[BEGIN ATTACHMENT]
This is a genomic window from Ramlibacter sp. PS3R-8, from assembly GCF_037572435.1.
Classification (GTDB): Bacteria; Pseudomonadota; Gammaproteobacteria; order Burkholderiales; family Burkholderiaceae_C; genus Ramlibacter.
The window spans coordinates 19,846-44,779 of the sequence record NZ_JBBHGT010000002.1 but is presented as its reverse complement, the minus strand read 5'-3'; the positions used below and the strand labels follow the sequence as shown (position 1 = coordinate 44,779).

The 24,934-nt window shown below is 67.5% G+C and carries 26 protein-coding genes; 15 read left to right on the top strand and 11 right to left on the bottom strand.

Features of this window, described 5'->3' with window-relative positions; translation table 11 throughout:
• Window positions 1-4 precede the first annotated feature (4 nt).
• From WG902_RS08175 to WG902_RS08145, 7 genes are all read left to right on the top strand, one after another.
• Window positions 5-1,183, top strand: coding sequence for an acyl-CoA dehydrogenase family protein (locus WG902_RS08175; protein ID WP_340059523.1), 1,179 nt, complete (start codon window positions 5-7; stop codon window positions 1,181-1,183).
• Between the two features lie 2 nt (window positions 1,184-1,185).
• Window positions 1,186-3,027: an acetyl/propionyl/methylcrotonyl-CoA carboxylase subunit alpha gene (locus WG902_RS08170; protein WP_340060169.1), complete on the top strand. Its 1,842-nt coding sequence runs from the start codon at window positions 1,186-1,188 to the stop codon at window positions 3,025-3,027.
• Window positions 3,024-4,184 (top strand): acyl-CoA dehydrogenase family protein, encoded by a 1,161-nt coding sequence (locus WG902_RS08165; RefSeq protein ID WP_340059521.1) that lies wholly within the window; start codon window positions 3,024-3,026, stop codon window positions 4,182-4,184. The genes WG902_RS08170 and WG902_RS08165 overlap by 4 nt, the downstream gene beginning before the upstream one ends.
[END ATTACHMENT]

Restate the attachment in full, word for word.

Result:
This is a genomic window from Ramlibacter sp. PS3R-8, from assembly GCF_037572435.1.
Classification (GTDB): Bacteria; Pseudomonadota; Gammaproteobacteria; order Burkholderiales; family Burkholderiaceae_C; genus Ramlibacter.
The window spans coordinates 19,846-44,779 of the sequence record NZ_JBBHGT010000002.1 but is presented as its reverse complement, the minus strand read 5'-3'; the positions used below and the strand labels follow the sequence as shown (position 1 = coordinate 44,779).

The 24,934-nt window shown below is 67.5% G+C and carries 26 protein-coding genes; 15 read left to right on the top strand and 11 right to left on the bottom strand.

Features of this window, described 5'->3' with window-relative positions; translation table 11 throughout:
• Window positions 1-4 precede the first annotated feature (4 nt).
• From WG902_RS08175 to WG902_RS08145, 7 genes are all read left to right on the top strand, one after another.
• Window positions 5-1,183, top strand: coding sequence for an acyl-CoA dehydrogenase family protein (locus WG902_RS08175; protein ID WP_340059523.1), 1,179 nt, complete (start codon window positions 5-7; stop codon window positions 1,181-1,183).
• Between the two features lie 2 nt (window positions 1,184-1,185).
• Window positions 1,186-3,027: an acetyl/propionyl/methylcrotonyl-CoA carboxylase subunit alpha gene (locus WG902_RS08170; protein WP_340060169.1), complete on the top strand. Its 1,842-nt coding sequence runs from the start codon at window positions 1,186-1,188 to the stop codon at window positions 3,025-3,027.
• Window positions 3,024-4,184 (top strand): acyl-CoA dehydrogenase family protein, encoded by a 1,161-nt coding sequence (locus WG902_RS08165; RefSeq protein ID WP_340059521.1) that lies wholly within the window; start codon window positions 3,024-3,026, stop codon window positions 4,182-4,184. The genes WG902_RS08170 and WG902_RS08165 overlap by 4 nt, the downstream gene beginning before the upstream one ends.